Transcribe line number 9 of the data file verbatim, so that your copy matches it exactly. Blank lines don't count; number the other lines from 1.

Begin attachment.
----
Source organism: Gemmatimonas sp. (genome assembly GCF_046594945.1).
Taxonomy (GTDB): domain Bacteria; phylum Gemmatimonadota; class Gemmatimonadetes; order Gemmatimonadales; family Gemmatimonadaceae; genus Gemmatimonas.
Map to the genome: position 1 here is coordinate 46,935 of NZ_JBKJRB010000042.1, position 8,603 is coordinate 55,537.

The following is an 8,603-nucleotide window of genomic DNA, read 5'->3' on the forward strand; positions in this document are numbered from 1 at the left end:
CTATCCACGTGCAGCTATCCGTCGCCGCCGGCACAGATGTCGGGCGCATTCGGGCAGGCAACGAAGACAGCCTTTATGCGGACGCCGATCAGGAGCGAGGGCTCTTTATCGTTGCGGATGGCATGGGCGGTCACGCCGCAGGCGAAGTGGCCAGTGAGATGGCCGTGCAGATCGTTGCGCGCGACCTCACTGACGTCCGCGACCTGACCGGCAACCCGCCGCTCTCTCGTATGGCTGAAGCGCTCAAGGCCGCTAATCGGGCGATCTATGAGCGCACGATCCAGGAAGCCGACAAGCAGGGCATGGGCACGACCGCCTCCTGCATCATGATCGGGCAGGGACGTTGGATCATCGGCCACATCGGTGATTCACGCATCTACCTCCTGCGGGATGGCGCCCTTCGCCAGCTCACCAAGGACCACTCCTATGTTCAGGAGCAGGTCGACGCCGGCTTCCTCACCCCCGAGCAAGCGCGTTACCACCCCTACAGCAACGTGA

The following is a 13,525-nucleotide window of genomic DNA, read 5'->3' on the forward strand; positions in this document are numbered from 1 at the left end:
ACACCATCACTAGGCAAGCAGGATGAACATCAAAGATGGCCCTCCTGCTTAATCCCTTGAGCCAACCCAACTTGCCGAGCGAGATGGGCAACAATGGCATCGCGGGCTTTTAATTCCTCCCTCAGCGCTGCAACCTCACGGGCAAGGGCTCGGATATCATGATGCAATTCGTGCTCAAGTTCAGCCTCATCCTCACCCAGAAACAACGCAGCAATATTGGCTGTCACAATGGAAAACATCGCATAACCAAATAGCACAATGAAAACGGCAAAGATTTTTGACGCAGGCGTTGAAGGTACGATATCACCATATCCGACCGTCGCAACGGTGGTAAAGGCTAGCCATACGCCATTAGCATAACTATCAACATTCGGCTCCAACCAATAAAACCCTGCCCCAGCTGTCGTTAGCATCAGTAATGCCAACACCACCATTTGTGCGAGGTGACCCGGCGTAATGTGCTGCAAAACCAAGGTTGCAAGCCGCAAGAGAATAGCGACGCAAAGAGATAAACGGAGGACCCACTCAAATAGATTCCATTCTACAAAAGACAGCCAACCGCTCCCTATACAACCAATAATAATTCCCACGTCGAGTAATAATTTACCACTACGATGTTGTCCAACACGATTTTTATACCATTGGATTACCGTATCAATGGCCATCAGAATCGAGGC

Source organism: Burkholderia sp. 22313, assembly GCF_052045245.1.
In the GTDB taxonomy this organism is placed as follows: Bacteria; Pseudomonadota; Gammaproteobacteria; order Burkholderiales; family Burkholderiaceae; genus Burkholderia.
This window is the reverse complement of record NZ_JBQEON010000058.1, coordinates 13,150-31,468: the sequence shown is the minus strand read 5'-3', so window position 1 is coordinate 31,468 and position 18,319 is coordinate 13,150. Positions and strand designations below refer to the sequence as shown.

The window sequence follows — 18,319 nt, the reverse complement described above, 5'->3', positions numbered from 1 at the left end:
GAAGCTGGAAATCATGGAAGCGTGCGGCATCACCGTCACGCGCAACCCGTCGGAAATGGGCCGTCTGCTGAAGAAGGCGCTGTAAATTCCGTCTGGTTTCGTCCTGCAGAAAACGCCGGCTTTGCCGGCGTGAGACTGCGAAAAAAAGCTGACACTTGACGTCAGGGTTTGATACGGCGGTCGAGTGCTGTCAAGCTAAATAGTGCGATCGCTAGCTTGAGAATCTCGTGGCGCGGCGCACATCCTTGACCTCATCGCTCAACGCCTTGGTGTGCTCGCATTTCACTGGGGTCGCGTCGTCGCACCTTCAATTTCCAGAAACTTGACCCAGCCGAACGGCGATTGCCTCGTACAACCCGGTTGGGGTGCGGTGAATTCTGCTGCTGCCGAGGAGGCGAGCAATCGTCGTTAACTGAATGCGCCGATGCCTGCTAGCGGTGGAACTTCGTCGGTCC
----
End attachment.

In the GTDB taxonomy this organism is placed as follows: Bacteria; Pseudomonadota; Gammaproteobacteria; order Burkholderiales; family Burkholderiaceae; genus Burkholderia.